Gillespies Beach, out of Fox Glacier, offers a scenic drive, lovely views of the Southern Alps, an historic cemetery and many coastal walks. You can camp near an old gold mining settlement and seal colony. The walking tracks lead to historic gold mining suction and bucket dredges and the beuatiful Gillespies Lagoon.
At Fox Glacier township turn onto Cook Flat Road and follow the road to Gillespies Beach. Over half of the journey is on narrow, unsealed road so keep left and keep your speed to a minimum.
In 1865 a prospector named Gillespie discovered gold here. Soon, a settlement of several hundred people established. By the 1920s, Gillespies was a ghost town, briefly revived from 1933 to 1946 when a large bucket-dredge mined the beach sands and the old town site.
It is where rimu rainforest meets the sea, a great place to take a walk along the beach.
The beach was previously the highway for the first Maori inhabitants in New Zealand. The area is significant for its Maori history. Maui, the great Polynesian explorer, first landed at Mahitahi (Bruce Bay). Hence the local Marae is named Te Tauraka Waka a Maui (the landing place of Maui’s waka).
Bruce Bay is named after the PS Bruce, a paddle steamer that travelled the coast bringing the early goldminers and explorers to these shores.
The walk is signposted on State Highway 6 as you head along the Coast towards or from Haast. Located within an ancient kahikatea swamp forest, it gives a glimpse back in time to what much of the West Coast may have looked like prior to human settlement.
An easy walk through luxuriant coastal forest to the remote Monro Beach, between July and December the yellow eyed Fiordland crested penguin might be seen in the surf and on the beach, as well as Hectors Dolphins.
A second walk to a dune lake (30 min) winds through dense wind-shorn coastal forest stunted by wind. It opens out to provide magnificent photo opportunities from platforms overlooking Lake Mataketake to the sweep of coastline southwest to Jackson Head.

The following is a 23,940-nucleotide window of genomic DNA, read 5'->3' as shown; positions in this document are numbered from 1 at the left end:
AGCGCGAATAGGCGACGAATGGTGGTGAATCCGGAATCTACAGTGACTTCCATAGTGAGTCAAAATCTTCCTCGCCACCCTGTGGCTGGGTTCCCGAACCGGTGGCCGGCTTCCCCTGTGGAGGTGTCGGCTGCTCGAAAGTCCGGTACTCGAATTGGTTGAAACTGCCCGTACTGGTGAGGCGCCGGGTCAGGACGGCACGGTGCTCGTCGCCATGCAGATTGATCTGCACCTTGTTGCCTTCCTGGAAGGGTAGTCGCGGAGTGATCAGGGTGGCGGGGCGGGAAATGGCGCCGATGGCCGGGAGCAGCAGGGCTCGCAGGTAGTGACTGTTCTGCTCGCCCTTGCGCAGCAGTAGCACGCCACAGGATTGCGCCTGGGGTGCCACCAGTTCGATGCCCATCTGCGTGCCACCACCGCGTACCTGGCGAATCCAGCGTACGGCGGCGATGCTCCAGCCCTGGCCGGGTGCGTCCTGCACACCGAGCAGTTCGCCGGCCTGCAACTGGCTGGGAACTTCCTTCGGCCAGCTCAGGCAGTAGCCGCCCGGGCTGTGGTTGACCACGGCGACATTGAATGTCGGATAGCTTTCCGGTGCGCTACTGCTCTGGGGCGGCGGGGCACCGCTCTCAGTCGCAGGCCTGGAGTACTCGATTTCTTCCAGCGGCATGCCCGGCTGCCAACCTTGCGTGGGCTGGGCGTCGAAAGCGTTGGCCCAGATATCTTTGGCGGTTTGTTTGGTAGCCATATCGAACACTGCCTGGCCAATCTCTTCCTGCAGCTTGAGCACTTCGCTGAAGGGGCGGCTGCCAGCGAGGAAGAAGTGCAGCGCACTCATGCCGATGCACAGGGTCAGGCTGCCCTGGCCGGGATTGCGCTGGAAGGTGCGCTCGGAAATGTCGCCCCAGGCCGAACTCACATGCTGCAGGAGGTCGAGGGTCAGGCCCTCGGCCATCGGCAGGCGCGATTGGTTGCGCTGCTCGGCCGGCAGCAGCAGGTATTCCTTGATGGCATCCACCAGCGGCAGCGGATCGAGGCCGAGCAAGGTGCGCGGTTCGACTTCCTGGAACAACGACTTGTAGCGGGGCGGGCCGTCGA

Jacksons Bay marks the farthest extent of the West Coast's road network: the small road which meanders along the coast from Haast, 32 kilometres to the northeast, terminates at the sleepy fishing village of Jackson Bay.
Jackson Bay is a working fishing port - boats are tied up at the long wharf that stretches out into deep waters. A popular fishing spot in summer, it's a great place to catch crayfish and just meander.
Beyond Jackson Bay sheer bluffs plunge into the sea and mountain ranges form an impenetrable barrier to motorised traffic. Feel the sheer isolation, as if beyond the end of the road is the unknown; although south of here lies Fiordland and Milford Sound.
Kiwi's care about our coastlines and beaches - so much so they started a charity and website that promotes events that look after these awe inspiring natural wonders, of which we have many here on the West Coast.
Big-ups to the 200+ volunteers who cleaned-up beaches from Karamea to Greymouth in May this year. The rubbish was been weighed-in and they removed 1,080kg (over one ton) of trash from our beautiful West Coast beaches. Nice work!
If you are visiting these amazing coastal areas - and if you are travelling to anywhere on the West Coast you are bound to - out of respect for our pristine beaches and coastlines please dispose of your rubbish in the proper way and do not just throw it out your window or leave it behind.